From a different viewpoint, it is not ensured that the subject P does not definitely move between the scan for positioning the probe and the scan for positioning the basic slice image of the heart and, in this respect, the probe can be repositioned more accurately in the second embodiment.

FIG. 10 is a flowchart of an imaging procedure according to the second embodiment. FIG. 3 representing the first embodiment and FIG. 10 representing the second embodiment will be compared to each other and the different aspect between them will be described mainly here. In the second embodiment, as shown in FIG. 10, no scan for positioning a probe is performed and, instead, a scan for acquiring volume data of a maximum field of view (FOV) (maximum FOV scan) is performed (step S403).

Here, the volume data of the maximum FOV is 3D MR data that is acquired at the maximum FOV about the magnetic field center that can be set by the MRI apparatus 100 (e.g. the area in which the evenness of the static field intensity can be secured). Because the volume data is used to derive the probe position and the acquisition region of the multi-slice data, it is necessary to acquire the volume data on an area covering the landmark that is used to derive each position. For example, in the second embodiment, the volume data on an area covering the apex of the convex surface of the right diaphragm and the heart is acquired.

FIG. 11 illustrates the maximum FOV volume data according to the second embodiment. For example, as illustrated in FIG. 11, the sequence controller 120 sets the head-foot direction for the reading direction, sets the left-right direction for the phase encode direction, sets the dorsoventral direction for the slice encode direction, and acquires 3D MR data at the maximum FOV that can be set by the MRI apparatus 100. By setting the head-foot direction for the reading direction, the resolution in the head-foot direction can be enhanced. Regarding the position of the diaphragm and the position of the heart, the image characteristics on a coronal slice image are most effective both in automatic detection and in checking the result of the detection. As for the two directions, i.e., the head-foot direction and the left-right direction, on a coronal slice image, the left-right direction has much less effects of the aliasing outside the imaging region. For this reason, it is desirable that the volume data be acquired by using a combination of the above-described encode directions.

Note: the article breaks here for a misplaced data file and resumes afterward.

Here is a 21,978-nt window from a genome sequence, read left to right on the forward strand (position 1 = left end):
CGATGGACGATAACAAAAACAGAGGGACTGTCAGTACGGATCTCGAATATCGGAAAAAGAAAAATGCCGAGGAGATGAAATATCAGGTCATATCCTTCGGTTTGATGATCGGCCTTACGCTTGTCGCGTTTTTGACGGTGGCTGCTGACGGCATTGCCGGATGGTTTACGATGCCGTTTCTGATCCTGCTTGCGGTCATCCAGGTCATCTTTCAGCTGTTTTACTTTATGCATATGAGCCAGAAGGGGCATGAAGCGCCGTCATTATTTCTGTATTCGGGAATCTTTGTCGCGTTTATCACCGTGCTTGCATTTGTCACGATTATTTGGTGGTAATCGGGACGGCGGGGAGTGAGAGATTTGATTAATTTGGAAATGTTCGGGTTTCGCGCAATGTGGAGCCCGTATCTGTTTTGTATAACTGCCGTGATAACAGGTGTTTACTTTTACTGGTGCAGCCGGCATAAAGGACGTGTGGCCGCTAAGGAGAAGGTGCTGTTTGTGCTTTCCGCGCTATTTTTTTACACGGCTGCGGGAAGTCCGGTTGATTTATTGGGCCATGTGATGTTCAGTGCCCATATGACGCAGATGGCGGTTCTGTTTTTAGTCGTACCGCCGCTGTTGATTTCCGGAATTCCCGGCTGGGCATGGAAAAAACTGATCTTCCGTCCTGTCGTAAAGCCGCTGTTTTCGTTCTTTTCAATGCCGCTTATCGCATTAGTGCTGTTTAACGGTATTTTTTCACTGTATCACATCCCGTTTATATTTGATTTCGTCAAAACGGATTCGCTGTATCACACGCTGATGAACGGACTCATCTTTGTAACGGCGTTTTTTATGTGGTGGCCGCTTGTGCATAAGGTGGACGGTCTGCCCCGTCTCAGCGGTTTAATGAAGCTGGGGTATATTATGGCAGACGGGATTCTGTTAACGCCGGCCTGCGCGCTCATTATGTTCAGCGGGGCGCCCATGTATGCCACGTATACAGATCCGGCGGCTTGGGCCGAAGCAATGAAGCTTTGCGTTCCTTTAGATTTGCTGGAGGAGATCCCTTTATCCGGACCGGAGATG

The following description refers back to FIG. 10. Using the maximum FOV volume data that is acquired at step S403, the imaging condition setting unit 133a derives a probe position and an acquisition region of multi-slice data (step S404).

FIG. 12 is a flowchart of a procedure for deriving a probe position and an acquisition region of multi-slice data. As shown in FIG. 12, the imaging condition setting unit 133a uses a model image to specify, for example, the position of the apex of the convex surface of the right diaphragm and the position of the heart (e.g. the position of the whole heart or a characteristic of the heart, e.g., the mitral valve, the cardiac apex, or the center of the left ventricle) (step S501). For example, the imaging condition setting unit 133a stores information representing the relative positional relationship between the specified diaphragm and the heart in the storage 132. The model image is an image (MR image) that is acquired by previously imaging a subject P (e.g. a typical patient) using the MRI apparatus 100. Embodiments are not limited to this. For a model image, for example, an average image from images obtained by imaging a plurality of patients may be used. Alternatively, a model image may be an image that is obtained by performing image processing.